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Safety tips for river rafting

River rafting is one of the most exciting and thrilling experiences for anyone who loves a good adventure. However, since you’ll be at the mercy of nature it is a good idea to take some precautions before launching yourself on the rough rapids of any river.

Below are some simple and easy to follow tips for making the most out of your river rafting experience.

Educate yourself

You’re going river rafting but you don’t know anything about it other than the fact that you’ll be riding down a river? Do some research and get to know what you’re capable of taking on. If you’ve never river rafted before, then it would be advisable to avoid going on a Class V river for your first time.

Learn about the river

Depending on the location and season, some rivers will have a higher volume of water either during winter or summer. Gather some information about the river you’ll be going on and get to know how it functions during the various seasons. Bear in mind that some rivers, like the Orange River, have rafting options at different points along its length. These points vary in intensity, so you’ll have to pick your destination carefully.

Know your endurance levels

Depending on the level and length of your trip, you might need to consider strengthening your body’s endurance levels. If you can’t swim, then don’t even consider going river rafting until you’ve taken some lessons!

Always follow the instructions of your guide

This is a fairly straightforward one, but worth mentioning. Always follow the instructions of your guide, he knows best what to be done and when. Your guide will let you know when you have to lean to the left or right, paddle or stop paddling, or sit in and out.

No alcohol before rafting

Ok, so many of us want to have fun and make as much of the experience as possible, but don’t drink alcohol before rafting, no matter how tempting you might find it. You’re not only putting your own life at risk but everyone else’s around you as well. Your adrenaline levels will already be pumping from the exhilarating rush of the water.

Wear a life jacket, helmet and water shoes

No matter what happens, make sure that you have a life vest and helmet on at all times. Your life jacket and helmet should fit comfortably on your body and head, without restricting your bodily movements and paddling. And lastly, wearing water shoes will also make your trip more fun and comfortable, as it will allow you to avoid slipping on rocks or other hazardous objects in the river.

 

Written by Ivelina Dineva

Image credit: Julia Rosen, CC BY-NC-SA 2.0, via Flickr

How telematics could improve driver safety

If a distribution company implements an effective driver training system, their workers may suffer fewer traffic accidents and be less likely to make a claim. Consequently, policy-holders may also be entitled to cheaper van insurance at renewal.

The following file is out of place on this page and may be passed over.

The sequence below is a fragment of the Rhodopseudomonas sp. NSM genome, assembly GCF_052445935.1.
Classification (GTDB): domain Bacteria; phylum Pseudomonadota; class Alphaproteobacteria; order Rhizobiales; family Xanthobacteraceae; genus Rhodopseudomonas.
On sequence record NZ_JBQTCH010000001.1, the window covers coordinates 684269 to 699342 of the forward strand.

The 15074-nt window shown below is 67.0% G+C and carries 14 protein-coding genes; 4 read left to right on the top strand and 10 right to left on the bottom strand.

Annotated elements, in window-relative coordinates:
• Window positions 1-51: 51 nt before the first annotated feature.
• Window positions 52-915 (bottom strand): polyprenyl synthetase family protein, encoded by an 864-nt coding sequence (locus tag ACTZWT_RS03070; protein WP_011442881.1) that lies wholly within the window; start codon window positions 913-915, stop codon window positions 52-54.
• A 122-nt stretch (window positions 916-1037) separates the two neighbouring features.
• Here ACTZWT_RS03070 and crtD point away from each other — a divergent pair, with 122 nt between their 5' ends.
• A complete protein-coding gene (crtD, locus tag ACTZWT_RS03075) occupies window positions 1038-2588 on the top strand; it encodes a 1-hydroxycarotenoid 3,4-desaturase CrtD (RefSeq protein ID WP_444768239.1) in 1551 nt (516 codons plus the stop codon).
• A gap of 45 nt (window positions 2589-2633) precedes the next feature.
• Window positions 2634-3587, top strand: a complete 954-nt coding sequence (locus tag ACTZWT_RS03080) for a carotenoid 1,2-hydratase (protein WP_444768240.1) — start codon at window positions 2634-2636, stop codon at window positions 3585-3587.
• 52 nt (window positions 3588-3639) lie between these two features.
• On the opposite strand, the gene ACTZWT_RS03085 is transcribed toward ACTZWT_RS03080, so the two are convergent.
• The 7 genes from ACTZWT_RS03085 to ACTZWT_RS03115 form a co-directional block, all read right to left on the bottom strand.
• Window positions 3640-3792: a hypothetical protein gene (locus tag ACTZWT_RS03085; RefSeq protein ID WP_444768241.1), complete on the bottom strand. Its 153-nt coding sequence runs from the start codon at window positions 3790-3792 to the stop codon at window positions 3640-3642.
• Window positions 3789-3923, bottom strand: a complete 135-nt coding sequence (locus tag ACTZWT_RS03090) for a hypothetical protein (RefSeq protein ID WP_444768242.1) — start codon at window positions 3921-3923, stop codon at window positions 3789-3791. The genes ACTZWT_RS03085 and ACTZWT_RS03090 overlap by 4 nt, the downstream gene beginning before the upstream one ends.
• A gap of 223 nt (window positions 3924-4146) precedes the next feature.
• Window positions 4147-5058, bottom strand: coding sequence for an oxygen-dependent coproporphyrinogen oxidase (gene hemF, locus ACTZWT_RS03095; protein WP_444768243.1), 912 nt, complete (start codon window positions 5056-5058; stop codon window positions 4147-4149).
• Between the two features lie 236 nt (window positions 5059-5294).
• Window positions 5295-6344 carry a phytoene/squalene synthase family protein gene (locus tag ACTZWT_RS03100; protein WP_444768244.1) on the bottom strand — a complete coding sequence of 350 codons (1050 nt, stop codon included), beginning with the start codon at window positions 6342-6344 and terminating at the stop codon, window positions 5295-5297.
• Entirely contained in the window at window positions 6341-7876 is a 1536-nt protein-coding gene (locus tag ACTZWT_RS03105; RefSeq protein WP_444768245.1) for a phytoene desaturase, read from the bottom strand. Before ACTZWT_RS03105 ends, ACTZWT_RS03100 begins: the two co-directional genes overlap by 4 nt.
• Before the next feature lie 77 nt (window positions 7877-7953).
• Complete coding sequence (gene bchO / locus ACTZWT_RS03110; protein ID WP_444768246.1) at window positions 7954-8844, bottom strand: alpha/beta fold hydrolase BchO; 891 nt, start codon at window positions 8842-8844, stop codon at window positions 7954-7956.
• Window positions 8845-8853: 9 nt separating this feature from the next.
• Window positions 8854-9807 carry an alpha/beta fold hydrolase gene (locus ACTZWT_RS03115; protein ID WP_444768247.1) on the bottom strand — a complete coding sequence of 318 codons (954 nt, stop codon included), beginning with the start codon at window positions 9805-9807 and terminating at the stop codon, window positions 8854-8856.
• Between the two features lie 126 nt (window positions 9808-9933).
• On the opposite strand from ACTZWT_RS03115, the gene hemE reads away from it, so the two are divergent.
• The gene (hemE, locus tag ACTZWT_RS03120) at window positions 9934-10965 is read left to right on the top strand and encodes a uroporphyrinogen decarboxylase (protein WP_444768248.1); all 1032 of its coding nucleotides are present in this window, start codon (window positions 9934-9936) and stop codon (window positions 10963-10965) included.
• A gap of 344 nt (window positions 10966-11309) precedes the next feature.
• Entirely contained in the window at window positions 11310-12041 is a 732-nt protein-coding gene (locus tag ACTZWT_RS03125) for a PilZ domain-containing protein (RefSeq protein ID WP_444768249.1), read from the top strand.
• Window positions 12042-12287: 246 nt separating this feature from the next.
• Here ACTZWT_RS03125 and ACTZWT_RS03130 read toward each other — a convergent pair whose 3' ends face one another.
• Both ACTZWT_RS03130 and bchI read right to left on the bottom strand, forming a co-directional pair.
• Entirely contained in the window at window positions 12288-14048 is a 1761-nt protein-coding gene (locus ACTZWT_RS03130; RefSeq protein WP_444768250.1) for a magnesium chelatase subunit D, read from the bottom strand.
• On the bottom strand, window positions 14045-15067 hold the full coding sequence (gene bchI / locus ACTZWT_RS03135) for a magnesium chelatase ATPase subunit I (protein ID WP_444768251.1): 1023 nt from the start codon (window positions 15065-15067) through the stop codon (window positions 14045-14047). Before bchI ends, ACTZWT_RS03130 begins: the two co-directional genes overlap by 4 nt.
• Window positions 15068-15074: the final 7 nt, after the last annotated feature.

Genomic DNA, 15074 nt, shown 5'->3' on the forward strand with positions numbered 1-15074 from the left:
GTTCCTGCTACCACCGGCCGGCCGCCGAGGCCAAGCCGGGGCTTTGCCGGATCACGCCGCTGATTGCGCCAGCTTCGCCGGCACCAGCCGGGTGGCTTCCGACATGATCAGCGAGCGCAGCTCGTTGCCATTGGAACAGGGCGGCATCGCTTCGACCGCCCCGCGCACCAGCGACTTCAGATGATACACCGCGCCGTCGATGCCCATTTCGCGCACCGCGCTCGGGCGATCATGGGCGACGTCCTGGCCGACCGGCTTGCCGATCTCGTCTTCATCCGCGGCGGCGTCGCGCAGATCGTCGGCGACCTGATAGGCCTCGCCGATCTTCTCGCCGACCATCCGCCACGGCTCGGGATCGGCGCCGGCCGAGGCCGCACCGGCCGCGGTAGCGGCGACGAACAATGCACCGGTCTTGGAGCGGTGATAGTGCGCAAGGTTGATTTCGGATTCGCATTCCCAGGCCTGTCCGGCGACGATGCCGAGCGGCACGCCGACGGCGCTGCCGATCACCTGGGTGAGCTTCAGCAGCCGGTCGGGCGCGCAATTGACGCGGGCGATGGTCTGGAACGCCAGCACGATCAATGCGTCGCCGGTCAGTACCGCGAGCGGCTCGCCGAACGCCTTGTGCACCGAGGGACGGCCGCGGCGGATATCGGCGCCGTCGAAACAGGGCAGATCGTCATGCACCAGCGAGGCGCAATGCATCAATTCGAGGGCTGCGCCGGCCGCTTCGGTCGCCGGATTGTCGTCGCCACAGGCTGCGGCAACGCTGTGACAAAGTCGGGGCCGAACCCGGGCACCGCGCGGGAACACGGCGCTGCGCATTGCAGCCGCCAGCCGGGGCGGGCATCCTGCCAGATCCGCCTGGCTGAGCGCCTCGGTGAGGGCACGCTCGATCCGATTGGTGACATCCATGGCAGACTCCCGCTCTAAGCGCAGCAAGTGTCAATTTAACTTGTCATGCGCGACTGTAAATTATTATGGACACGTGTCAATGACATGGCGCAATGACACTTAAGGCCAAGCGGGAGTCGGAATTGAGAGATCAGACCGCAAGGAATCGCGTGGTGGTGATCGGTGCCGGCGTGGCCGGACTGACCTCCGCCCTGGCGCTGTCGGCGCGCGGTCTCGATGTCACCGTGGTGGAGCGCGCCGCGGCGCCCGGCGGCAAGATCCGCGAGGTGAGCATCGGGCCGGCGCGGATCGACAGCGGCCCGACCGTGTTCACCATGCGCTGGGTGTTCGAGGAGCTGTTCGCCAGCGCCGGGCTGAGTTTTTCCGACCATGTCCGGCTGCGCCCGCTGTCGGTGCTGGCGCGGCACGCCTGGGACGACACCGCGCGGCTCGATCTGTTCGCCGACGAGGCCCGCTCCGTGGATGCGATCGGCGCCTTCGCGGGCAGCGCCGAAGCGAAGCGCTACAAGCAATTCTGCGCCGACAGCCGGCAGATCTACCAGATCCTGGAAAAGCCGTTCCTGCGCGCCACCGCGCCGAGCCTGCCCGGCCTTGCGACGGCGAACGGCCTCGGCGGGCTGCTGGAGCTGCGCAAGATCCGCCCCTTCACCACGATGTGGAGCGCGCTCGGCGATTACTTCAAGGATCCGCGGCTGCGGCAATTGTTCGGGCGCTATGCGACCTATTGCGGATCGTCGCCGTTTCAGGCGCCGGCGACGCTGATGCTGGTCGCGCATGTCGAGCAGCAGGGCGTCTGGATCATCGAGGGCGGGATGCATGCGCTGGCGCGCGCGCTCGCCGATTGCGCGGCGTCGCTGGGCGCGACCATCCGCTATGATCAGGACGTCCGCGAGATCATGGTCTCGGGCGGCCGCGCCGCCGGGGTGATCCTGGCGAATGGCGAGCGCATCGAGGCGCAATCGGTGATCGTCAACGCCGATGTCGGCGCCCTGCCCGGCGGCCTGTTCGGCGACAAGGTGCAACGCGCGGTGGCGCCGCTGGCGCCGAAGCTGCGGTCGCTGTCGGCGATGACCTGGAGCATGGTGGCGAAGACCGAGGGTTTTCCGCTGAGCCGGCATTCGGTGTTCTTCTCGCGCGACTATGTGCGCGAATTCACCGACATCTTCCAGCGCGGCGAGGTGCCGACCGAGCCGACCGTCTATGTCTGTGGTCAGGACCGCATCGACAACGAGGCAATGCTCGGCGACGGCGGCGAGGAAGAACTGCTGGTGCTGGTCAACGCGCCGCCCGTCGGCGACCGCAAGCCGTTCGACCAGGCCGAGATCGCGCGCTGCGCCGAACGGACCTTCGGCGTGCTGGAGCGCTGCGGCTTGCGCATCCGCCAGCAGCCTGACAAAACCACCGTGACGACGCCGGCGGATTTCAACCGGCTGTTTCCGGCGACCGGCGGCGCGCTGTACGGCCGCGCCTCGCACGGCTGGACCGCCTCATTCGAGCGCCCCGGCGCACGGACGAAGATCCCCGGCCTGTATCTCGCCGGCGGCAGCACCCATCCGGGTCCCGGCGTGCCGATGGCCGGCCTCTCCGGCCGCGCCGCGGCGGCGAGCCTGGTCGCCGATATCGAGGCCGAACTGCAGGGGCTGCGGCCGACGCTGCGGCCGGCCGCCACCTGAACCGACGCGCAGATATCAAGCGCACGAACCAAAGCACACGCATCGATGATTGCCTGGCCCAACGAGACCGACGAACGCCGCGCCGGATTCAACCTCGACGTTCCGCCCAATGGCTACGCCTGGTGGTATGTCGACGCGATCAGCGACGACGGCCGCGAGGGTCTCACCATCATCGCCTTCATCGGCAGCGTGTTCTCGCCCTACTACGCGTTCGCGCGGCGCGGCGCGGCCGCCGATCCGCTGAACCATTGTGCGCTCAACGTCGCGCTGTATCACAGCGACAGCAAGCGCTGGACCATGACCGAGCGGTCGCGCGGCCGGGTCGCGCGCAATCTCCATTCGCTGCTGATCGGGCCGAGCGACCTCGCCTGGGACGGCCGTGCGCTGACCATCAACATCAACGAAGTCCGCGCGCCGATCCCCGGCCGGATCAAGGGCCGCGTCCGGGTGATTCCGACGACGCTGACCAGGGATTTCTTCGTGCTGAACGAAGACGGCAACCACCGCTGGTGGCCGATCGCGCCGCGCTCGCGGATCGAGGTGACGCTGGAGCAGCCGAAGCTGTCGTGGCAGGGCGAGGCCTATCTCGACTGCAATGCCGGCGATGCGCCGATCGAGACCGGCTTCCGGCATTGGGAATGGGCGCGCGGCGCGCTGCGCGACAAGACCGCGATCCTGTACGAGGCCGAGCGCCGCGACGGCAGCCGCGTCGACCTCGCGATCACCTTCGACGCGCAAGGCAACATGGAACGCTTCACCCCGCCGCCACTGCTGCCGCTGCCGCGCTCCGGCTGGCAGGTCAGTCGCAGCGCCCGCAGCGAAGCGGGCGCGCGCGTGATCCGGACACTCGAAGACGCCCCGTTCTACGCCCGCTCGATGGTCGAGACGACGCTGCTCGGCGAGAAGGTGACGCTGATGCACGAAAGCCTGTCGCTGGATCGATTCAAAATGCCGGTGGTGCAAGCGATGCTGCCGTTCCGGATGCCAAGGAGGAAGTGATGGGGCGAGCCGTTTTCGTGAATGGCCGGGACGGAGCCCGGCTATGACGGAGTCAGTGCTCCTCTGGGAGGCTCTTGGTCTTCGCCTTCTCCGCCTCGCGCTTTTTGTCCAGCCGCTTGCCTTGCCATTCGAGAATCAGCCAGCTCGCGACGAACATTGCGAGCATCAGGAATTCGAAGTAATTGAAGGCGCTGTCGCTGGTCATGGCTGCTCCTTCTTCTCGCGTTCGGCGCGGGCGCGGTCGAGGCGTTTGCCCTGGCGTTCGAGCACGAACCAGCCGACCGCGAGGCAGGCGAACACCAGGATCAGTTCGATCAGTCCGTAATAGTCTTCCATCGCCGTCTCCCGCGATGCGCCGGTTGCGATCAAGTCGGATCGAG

In addition, successfully training drivers may also help to improve worker productivity and allow companies to build-up a good reputation amongst shareholders, investors and communities.

However, before starting training, employers should establish which methods are effective. Otherwise, even with the best of intentions, their efforts could be wasted.

One of the more conventional ways to improve driver behaviour involves emailing workers with hints and tips to help them become safer, more considerate motorists.

Yet, according to driver training company Peak Performance, this system is largely ineffective.

The firm believes employees with a busy workload may not read emails which are not integral to their assignments. Moreover, managers who send out mass training emails or newsletters cannot be certain if respondents have read them or are even taking them seriously.

Driver training is about seeing long-lasting viable effects, and employers should investigate methods which ultimately allow workers to become safer road users. To do this, the organisation feels companies should hire a fully-qualified professional trainer to teach their drivers in a one-to-one setting or through interactive workshops.

If in doubt, employers should interview staff members to uncover which approaches are most beneficial. Yet, one solution could involve telematics technology.

How telematics may benefit driver training
Telematics technology may help employees drive safely and possibly reduce the price of the company’s van insurance policy.

When an employer purchases telematics cover, they will have data collection devices fitted to their vehicles. These boxes monitor various driving-related aspects, such as a van’s speed, acceleration, braking and location.

Outside the workplace, one telematics insurance company claims customers aged between 17 and 21, were 75% less likely to be responsible for a traffic accident after having had a policy with them for 11 months.

Proof that these devices can be greatly beneficial to corporations has also been collected in a business environment. For example, after fitting telematics devices to 2,200 vans in 2008, Tesco reported that it had managed to save 12% on its fuel consumption and 6% on damage caused by vehicle collisions.

If an employee drove badly, their behaviour was recorded. This allowed duty-holders to remedy the situation. Moreover, Tesco also used a league table system to highlight the employees which were performing admirably.

As well as saving money on repairs and fuel consumption, by making sure employees drove safely and responsibly, Tesco may have also received cheaper van insurance when it came to renew its vehicle cover.

This guest post was provided by iVan Insurance, a van-only insurer. To find out more about our services, click here to visit our website.